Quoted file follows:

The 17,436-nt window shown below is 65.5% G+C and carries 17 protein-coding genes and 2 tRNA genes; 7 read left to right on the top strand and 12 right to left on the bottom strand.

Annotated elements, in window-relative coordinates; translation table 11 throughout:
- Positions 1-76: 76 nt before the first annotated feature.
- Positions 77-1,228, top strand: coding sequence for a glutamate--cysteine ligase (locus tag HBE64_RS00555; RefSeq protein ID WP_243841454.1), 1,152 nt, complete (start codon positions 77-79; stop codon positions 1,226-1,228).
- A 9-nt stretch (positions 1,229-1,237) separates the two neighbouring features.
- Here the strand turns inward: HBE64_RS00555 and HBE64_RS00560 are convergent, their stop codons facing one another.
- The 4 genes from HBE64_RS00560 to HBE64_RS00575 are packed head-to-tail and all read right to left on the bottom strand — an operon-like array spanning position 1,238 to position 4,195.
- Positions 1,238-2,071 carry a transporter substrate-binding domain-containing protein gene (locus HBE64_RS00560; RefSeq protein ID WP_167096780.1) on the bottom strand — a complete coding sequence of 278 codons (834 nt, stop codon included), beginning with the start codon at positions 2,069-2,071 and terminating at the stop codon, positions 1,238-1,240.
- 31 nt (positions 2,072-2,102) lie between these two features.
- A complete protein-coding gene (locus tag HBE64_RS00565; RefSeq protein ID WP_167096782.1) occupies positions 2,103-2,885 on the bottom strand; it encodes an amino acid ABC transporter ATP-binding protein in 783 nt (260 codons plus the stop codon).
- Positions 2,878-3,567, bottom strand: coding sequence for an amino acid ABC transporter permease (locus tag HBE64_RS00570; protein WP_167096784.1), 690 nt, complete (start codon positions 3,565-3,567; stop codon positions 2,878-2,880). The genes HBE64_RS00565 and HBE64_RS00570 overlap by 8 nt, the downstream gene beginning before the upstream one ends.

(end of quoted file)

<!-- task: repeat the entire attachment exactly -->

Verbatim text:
The 17,436-nt window shown below is 65.5% G+C and carries 17 protein-coding genes and 2 tRNA genes; 7 read left to right on the top strand and 12 right to left on the bottom strand.

Annotated elements, in window-relative coordinates; translation table 11 throughout:
- Positions 1-76: 76 nt before the first annotated feature.
- Positions 77-1,228, top strand: coding sequence for a glutamate--cysteine ligase (locus tag HBE64_RS00555; RefSeq protein ID WP_243841454.1), 1,152 nt, complete (start codon positions 77-79; stop codon positions 1,226-1,228).
- A 9-nt stretch (positions 1,229-1,237) separates the two neighbouring features.
- Here the strand turns inward: HBE64_RS00555 and HBE64_RS00560 are convergent, their stop codons facing one another.
- The 4 genes from HBE64_RS00560 to HBE64_RS00575 are packed head-to-tail and all read right to left on the bottom strand — an operon-like array spanning position 1,238 to position 4,195.
- Positions 1,238-2,071 carry a transporter substrate-binding domain-containing protein gene (locus HBE64_RS00560; RefSeq protein ID WP_167096780.1) on the bottom strand — a complete coding sequence of 278 codons (834 nt, stop codon included), beginning with the start codon at positions 2,069-2,071 and terminating at the stop codon, positions 1,238-1,240.
- 31 nt (positions 2,072-2,102) lie between these two features.
- A complete protein-coding gene (locus tag HBE64_RS00565; RefSeq protein ID WP_167096782.1) occupies positions 2,103-2,885 on the bottom strand; it encodes an amino acid ABC transporter ATP-binding protein in 783 nt (260 codons plus the stop codon).
- Positions 2,878-3,567, bottom strand: coding sequence for an amino acid ABC transporter permease (locus tag HBE64_RS00570; protein WP_167096784.1), 690 nt, complete (start codon positions 3,565-3,567; stop codon positions 2,878-2,880). The genes HBE64_RS00565 and HBE64_RS00570 overlap by 8 nt, the downstream gene beginning before the upstream one ends.